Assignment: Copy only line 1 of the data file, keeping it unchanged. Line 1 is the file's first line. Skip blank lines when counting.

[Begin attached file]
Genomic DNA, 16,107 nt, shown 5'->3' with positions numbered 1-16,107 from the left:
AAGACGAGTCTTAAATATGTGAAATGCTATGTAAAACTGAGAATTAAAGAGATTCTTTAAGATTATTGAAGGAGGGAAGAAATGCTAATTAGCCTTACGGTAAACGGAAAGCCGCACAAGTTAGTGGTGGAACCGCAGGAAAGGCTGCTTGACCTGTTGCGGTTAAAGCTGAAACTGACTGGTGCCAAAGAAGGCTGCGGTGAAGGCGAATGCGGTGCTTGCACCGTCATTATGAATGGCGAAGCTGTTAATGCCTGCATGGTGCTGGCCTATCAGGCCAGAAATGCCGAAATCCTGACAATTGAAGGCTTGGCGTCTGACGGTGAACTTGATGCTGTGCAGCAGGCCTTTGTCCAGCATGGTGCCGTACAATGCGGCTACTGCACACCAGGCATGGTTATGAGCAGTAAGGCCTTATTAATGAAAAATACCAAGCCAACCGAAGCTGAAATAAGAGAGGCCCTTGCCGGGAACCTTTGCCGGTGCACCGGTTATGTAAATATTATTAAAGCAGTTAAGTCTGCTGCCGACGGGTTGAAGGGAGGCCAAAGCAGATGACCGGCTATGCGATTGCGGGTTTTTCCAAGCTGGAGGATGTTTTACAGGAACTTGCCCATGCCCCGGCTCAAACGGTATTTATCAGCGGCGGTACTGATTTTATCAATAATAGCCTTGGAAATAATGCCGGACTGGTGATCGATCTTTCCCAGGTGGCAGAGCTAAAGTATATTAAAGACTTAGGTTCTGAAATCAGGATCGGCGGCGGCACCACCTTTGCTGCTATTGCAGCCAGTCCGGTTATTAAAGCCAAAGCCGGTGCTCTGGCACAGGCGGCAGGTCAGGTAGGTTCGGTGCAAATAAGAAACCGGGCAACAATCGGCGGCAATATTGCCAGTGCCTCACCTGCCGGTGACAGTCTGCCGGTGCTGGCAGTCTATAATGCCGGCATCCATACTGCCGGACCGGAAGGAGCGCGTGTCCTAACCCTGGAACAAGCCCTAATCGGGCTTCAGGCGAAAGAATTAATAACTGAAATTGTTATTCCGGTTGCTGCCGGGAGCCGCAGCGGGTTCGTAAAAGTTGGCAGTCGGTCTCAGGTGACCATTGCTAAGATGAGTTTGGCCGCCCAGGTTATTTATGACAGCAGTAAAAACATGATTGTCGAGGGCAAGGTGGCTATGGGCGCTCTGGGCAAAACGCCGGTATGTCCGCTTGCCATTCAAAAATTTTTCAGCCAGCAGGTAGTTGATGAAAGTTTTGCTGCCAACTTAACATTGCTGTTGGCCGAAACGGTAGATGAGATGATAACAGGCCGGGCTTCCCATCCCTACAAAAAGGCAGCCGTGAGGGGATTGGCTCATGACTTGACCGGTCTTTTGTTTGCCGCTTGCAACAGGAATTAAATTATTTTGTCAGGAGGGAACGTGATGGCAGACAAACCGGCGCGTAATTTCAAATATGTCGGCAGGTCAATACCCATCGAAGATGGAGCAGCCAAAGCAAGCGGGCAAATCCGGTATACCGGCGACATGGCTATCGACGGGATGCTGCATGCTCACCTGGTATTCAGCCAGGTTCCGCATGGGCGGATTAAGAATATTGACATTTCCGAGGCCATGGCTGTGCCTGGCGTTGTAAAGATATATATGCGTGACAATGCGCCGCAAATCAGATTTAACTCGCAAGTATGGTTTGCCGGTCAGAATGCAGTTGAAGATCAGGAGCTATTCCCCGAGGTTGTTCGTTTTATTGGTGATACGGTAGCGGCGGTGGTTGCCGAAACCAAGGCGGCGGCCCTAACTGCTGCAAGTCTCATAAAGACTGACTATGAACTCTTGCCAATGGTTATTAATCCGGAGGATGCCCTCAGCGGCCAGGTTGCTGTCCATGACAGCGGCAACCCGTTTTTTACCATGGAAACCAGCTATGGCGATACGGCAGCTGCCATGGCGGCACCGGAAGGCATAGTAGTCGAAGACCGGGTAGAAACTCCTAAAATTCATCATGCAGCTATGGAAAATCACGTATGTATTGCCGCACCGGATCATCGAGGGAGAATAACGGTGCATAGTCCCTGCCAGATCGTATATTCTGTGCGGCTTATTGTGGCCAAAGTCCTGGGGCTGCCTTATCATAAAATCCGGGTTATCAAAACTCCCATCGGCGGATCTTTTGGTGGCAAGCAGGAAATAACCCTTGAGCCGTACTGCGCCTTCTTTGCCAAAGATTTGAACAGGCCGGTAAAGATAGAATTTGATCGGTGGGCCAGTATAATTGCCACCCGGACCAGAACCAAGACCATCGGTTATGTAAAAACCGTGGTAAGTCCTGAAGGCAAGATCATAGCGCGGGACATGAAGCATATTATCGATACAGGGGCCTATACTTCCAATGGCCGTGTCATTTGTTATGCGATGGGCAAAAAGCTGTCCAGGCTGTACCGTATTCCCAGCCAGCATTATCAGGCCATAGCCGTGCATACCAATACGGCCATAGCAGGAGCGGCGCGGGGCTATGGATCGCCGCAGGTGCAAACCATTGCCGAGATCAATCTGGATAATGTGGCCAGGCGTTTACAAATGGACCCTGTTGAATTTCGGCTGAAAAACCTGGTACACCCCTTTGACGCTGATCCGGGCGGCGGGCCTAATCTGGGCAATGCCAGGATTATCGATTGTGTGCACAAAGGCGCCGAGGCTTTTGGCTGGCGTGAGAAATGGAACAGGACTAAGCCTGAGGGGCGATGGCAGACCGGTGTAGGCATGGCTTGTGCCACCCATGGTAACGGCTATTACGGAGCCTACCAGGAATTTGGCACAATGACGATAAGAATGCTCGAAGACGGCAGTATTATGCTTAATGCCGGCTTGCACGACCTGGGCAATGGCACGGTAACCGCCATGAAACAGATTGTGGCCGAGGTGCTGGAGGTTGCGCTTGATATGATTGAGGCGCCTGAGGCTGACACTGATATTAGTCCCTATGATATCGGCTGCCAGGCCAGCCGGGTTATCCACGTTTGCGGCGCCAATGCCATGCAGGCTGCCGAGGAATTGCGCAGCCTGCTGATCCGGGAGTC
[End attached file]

Genomic DNA, 16,107 nt, shown 5'->3' with positions numbered 1-16,107 from the left: